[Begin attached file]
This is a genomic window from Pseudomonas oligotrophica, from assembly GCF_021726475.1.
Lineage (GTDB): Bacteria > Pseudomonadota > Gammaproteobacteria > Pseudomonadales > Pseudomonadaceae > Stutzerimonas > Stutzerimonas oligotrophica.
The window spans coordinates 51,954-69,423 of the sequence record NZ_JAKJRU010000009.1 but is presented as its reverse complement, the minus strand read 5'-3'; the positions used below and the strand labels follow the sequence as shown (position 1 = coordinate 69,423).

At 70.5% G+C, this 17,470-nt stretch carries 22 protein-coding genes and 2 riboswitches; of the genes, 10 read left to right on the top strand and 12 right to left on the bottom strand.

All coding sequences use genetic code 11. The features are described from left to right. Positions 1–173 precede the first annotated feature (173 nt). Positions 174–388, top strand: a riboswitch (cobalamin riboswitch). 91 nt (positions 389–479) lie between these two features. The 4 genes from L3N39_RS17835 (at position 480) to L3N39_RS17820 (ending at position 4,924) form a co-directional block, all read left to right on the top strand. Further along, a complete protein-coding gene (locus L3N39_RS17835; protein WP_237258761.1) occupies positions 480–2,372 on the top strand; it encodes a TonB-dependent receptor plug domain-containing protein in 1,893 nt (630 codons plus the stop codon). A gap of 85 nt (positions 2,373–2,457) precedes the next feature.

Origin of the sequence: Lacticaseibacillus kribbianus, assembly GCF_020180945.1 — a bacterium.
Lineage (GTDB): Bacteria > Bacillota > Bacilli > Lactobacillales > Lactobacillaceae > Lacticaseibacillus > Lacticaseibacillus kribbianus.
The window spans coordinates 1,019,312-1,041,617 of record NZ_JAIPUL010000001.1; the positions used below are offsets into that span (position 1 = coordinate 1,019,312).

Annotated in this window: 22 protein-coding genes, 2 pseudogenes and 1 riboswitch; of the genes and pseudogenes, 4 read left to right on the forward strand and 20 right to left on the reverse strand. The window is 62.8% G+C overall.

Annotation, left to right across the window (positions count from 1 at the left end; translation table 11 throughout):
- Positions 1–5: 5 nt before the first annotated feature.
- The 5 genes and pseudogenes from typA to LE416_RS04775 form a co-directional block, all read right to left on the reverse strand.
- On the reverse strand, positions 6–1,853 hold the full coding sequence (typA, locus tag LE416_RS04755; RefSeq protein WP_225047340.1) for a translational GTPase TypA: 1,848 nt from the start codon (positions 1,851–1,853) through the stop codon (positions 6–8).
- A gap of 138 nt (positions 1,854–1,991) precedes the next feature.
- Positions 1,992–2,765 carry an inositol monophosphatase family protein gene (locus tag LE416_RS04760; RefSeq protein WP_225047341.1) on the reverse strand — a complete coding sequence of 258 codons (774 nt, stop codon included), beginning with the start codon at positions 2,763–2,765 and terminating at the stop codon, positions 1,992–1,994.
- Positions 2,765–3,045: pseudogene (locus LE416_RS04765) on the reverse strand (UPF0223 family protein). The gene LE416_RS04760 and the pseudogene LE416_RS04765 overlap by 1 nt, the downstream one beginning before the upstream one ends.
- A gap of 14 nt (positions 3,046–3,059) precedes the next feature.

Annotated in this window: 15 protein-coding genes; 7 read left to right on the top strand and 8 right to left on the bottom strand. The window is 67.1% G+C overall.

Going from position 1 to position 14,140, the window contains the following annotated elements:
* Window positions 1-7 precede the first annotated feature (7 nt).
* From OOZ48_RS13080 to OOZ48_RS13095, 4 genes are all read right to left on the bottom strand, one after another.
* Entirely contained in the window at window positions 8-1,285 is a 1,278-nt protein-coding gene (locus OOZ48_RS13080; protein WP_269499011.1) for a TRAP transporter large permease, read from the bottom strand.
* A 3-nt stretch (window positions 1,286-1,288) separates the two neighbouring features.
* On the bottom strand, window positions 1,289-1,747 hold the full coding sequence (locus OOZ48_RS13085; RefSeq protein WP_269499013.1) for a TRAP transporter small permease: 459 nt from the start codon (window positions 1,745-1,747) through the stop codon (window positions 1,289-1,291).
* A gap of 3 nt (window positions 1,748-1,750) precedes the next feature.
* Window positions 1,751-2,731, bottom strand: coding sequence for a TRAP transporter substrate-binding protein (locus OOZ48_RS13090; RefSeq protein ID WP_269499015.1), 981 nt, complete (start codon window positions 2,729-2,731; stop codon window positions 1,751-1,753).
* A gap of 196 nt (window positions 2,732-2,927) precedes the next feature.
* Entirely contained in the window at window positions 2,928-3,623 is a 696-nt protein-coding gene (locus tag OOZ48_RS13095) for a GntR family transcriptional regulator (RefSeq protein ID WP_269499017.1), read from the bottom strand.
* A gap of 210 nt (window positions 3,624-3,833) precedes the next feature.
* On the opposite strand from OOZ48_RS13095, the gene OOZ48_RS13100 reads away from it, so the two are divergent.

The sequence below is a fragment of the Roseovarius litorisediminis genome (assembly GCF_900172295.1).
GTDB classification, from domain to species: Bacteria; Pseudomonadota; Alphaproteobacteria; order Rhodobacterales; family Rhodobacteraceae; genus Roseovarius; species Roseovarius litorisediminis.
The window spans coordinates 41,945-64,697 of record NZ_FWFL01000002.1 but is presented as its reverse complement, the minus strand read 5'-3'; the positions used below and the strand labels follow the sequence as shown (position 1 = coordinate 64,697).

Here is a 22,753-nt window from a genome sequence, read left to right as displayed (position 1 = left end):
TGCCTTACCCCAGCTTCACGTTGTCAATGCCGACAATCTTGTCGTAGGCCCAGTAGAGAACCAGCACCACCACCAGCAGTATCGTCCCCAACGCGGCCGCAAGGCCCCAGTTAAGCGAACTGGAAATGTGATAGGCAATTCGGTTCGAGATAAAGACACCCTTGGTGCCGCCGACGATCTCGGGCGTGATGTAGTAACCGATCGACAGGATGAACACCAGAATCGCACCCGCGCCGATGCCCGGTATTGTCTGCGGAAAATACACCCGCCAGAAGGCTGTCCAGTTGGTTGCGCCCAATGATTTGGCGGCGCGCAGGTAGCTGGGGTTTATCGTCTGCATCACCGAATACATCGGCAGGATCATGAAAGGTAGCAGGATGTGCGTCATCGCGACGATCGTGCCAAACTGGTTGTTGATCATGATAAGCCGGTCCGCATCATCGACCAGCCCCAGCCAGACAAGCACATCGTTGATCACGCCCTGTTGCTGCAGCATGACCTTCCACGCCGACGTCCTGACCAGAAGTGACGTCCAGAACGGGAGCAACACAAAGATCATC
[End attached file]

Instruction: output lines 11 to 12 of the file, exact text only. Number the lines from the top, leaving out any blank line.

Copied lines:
- Positions 1–5: 5 nt before the first annotated feature.
- The 5 genes and pseudogenes from typA to LE416_RS04775 form a co-directional block, all read right to left on the reverse strand.